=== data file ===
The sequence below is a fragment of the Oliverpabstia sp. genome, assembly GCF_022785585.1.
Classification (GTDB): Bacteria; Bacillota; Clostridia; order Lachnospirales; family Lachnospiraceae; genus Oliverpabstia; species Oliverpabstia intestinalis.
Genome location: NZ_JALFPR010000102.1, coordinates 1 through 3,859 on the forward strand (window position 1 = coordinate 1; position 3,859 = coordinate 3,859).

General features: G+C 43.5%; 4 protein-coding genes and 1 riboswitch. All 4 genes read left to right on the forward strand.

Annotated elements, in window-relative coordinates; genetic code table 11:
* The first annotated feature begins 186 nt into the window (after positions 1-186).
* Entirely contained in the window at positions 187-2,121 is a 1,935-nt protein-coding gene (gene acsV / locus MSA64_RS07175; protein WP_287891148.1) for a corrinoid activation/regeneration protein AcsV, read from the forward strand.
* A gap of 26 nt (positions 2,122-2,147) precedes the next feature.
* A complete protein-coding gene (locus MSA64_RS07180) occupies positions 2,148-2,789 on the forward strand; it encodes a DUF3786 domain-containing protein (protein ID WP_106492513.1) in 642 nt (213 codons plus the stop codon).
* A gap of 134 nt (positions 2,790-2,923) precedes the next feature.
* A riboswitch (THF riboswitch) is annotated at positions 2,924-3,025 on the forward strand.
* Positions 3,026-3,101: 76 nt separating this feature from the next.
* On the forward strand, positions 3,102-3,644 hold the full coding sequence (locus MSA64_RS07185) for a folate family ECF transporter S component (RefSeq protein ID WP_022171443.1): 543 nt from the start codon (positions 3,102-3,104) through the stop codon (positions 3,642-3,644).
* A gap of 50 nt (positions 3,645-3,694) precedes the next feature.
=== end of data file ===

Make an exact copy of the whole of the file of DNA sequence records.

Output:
The sequence below is a fragment of the Oliverpabstia sp. genome, assembly GCF_022785585.1.
Classification (GTDB): Bacteria; Bacillota; Clostridia; order Lachnospirales; family Lachnospiraceae; genus Oliverpabstia; species Oliverpabstia intestinalis.
Genome location: NZ_JALFPR010000102.1, coordinates 1 through 3,859 on the forward strand (window position 1 = coordinate 1; position 3,859 = coordinate 3,859).

General features: G+C 43.5%; 4 protein-coding genes and 1 riboswitch. All 4 genes read left to right on the forward strand.

Annotated elements, in window-relative coordinates; genetic code table 11:
* The first annotated feature begins 186 nt into the window (after positions 1-186).
* Entirely contained in the window at positions 187-2,121 is a 1,935-nt protein-coding gene (gene acsV / locus MSA64_RS07175; protein WP_287891148.1) for a corrinoid activation/regeneration protein AcsV, read from the forward strand.
* A gap of 26 nt (positions 2,122-2,147) precedes the next feature.
* A complete protein-coding gene (locus MSA64_RS07180) occupies positions 2,148-2,789 on the forward strand; it encodes a DUF3786 domain-containing protein (protein ID WP_106492513.1) in 642 nt (213 codons plus the stop codon).
* A gap of 134 nt (positions 2,790-2,923) precedes the next feature.
* A riboswitch (THF riboswitch) is annotated at positions 2,924-3,025 on the forward strand.
* Positions 3,026-3,101: 76 nt separating this feature from the next.
* On the forward strand, positions 3,102-3,644 hold the full coding sequence (locus MSA64_RS07185) for a folate family ECF transporter S component (RefSeq protein ID WP_022171443.1): 543 nt from the start codon (positions 3,102-3,104) through the stop codon (positions 3,642-3,644).
* A gap of 50 nt (positions 3,645-3,694) precedes the next feature.